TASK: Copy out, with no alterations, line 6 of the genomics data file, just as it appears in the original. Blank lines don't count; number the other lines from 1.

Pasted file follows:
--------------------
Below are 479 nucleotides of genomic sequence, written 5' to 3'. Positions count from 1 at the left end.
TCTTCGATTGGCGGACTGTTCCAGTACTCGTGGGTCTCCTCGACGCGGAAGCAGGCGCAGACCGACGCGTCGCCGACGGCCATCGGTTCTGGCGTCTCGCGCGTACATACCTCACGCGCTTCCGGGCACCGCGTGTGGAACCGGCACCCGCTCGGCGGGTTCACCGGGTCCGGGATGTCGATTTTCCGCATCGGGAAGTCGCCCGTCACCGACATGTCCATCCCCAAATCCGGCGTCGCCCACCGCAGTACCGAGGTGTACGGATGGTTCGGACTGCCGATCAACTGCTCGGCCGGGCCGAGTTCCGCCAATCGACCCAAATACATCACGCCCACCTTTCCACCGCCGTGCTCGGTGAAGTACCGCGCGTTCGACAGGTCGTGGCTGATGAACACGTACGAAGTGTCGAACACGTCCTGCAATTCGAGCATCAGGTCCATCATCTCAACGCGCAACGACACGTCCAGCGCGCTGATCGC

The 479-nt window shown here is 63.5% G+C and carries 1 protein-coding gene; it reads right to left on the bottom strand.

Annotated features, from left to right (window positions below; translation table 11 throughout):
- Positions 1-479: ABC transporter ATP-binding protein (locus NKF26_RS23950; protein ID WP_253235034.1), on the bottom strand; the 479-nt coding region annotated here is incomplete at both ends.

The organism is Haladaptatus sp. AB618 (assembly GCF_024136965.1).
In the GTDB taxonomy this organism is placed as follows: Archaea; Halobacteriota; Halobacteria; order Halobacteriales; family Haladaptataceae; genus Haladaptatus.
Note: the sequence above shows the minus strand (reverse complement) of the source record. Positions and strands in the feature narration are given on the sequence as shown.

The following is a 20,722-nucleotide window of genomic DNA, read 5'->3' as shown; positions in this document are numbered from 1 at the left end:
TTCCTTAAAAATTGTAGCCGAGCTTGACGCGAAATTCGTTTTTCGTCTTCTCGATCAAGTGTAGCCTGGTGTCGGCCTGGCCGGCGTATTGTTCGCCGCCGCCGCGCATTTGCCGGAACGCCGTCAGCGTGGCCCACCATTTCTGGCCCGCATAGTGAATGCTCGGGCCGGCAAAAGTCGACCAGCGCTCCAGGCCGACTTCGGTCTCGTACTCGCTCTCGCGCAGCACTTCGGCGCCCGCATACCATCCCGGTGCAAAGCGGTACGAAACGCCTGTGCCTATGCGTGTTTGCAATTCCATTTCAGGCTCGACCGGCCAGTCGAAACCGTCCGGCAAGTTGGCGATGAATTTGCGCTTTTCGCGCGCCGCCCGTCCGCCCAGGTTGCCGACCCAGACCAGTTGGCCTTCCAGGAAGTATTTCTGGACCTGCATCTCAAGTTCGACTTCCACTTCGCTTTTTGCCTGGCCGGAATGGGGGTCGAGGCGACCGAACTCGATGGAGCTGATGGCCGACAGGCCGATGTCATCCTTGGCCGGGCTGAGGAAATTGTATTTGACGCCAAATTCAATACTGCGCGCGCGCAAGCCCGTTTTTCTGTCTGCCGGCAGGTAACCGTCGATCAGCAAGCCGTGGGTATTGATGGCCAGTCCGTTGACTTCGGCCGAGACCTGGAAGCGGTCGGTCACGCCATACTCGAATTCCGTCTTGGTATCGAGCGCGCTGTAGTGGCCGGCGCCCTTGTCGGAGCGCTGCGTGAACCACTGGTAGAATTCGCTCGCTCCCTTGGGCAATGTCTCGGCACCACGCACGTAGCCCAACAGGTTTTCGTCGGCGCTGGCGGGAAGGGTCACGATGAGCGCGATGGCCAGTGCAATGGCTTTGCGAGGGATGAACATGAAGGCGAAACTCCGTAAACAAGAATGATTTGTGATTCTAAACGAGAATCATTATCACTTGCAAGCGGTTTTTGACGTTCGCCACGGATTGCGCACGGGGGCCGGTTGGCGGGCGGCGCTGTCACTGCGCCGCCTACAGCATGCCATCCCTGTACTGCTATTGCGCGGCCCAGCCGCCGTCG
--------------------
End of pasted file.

The organism is Haladaptatus sp. AB618 (assembly GCF_024136965.1).